Also, if $$\Sigma = \{a_1, \ldots, a_k\}$$ and $$L \subseteq \Sigma^*$$ is commutative and regular, it is possible to show that $$L = \bigcup_{i=1}^n \operatorname{perm}(u_i) \diamond \operatorname{perm}(N_i)^{\diamond,*}$$ for finite sets $$N_i \subseteq a_1^* \cup \ldots \cup a_k^*$$ with $$|N_i \cap a_j^*| \le 1$$.

Also, as stated here and here, a regular language $$L$$ over $$\Sigma = \{a_1, \ldots, a_k\}$$ is commutative iff $$L = \bigcup_{i=1}^n U_{i,1} \diamond \ldots \diamond U_{i,k}$$ for unary regular languages $$U_{i,j} \subseteq a_j^*$$ with $$i \in \{1,\ldots, n\}$$ and $$j \in \{1,\ldots,k\}$$.

All these results are closely related. Note that for unary languages, they all reduce to the form you have stated.

A Necessary Condition for Languages of your Form

The condition I will state involves topology and infinite words. It yields, for example, that $$b^*a$$ and $$(b^*a)^*$$ could not be written in your form. The latter has star height two, note that star height could be characterized by cycle rank, see Eggan's Theorem. However, I do want to give a self-contained, and different, argument here, not based on star height. Let $$\Sigma^{\omega}$$ be the set of infinite words over $$\Sigma$$. Define an operator $$W : 2^{\Sigma^*} \to 2^{\Sigma^{\omega}}$$ by, for $$L \subseteq \Sigma^*$$, $$W(L) = \{ \xi \in \Sigma^{\omega} \mid \mbox{ \xi has infinitely many prefixes in L } \}.$$ Then \begin{align*} W(b^*a) & = \emptyset \\ W((b^*a)^*) & = \{ \xi \in \Sigma^{\omega} \mid \mbox{\xi has infinitely many a's. } \}. \end{align*} Observe that $$W(U \cup V) = W(U) \cup V(V),$$ as, if $$\xi \in W(U\cup V)$$, then, by the pigenhole principle, at least one of $$U$$ or $$V$$, or both, must contain infinitely many prefixes of $$\xi$$. Also, in your form we could assume all the sets $$A_i$$ are singletons, as concatenation distributes over union.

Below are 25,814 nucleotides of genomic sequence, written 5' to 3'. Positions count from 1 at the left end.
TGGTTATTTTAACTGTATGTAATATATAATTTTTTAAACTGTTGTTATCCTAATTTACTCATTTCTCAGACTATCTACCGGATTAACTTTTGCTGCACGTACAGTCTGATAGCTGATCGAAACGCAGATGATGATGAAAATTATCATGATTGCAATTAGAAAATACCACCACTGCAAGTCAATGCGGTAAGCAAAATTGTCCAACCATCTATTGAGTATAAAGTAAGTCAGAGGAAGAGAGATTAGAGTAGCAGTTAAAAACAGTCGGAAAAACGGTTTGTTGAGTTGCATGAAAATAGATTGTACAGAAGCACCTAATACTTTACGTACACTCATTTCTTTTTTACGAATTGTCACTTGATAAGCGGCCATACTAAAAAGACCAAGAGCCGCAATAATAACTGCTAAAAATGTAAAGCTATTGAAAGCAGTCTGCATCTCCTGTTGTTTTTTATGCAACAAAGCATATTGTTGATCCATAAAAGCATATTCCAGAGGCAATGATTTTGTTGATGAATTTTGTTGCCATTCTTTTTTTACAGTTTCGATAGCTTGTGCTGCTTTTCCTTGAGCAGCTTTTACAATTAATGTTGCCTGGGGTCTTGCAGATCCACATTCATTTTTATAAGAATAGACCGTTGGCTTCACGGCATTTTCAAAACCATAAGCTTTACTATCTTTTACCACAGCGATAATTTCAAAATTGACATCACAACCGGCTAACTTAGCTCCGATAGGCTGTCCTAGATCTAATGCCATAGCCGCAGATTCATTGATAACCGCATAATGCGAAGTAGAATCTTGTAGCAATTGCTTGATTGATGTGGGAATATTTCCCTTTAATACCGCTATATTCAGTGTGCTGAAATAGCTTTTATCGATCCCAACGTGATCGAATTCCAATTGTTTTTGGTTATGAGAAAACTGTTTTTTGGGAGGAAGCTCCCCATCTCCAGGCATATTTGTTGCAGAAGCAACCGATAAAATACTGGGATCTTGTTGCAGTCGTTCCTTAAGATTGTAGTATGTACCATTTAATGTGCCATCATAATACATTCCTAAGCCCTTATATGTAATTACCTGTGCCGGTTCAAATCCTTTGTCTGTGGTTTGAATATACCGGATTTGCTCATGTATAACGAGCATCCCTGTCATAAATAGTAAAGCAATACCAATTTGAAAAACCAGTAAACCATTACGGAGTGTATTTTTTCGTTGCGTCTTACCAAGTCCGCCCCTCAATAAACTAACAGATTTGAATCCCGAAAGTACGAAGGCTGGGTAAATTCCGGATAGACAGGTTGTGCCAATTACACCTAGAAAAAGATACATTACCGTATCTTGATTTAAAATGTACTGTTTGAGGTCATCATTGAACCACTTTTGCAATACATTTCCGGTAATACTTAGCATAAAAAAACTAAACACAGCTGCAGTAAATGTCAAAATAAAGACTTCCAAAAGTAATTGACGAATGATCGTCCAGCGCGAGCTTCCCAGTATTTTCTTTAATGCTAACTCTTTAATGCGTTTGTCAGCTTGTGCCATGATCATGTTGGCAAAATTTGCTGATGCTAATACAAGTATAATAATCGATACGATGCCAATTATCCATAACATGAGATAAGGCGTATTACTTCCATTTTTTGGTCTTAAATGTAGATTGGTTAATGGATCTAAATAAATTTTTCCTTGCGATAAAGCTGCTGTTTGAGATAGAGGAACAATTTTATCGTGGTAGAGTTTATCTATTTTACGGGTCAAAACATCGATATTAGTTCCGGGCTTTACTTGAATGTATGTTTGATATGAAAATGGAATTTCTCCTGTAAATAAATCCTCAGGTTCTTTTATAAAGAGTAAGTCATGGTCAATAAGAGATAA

Let us inspect languages of the form $$L = u(u_1 + \ldots + u_n)^*$$, which are the parts of your form. Set $$\Gamma = \{ b_1, \ldots, b_n \}$$, an auxiliary alphabet, and consider the homomorphism $$h : \Gamma \to \Sigma^*$$ given by $$h(b_i) = u_i$$, i.e., substituting each letter by the corresponding word. This homomorphism could also be applied to infinite words in $$\Gamma^{\omega}$$. We have $$W(u(u_1 + \ldots + u_n)^*) = \{ uh(\xi) \mid \xi \in \Gamma^{\omega} \}.$$ In particular, if all the set $$B_i$$ are singletons, $$W(L)$$ is finite, and $$W(L) \ne \emptyset$$ for every infinite language of your form.

By the last observation, $$b^*a$$ could not be written in your form. So, this is a very simple example, even of star height one. But let us show that $$L = (b^*a)^*$$ could also not be written that way. Assume it could be, then the set of infinite words, which all have an infinite number of $$a$$'s in it, could be written in terms of a homomorphism $$h : \Gamma^* \to \Sigma^*$$ as outlined above, i.e., $$\{ \xi \in \Sigma^{\omega} \mid \mbox{\xi has infinitely many a's. } \} = u h(\Gamma^{\omega})$$ for some $$u \in \Sigma^*$$. Let $$m = \{ |h(x)| : x \in \Gamma \} + |u|$$. Then $$ub^maaaaa\cdots$$ is in this language, and this implies $$h(x) \in b^+$$ for some $$x \in \Gamma$$. But then $$ubbbbbbb\cdots \in uh(\Gamma^{\omega})$$, which is a contradiction, as it only contains a finite number of $$a$$'s. Hence, $$(b^*a)^*$$ could not be written that way. $$\square$$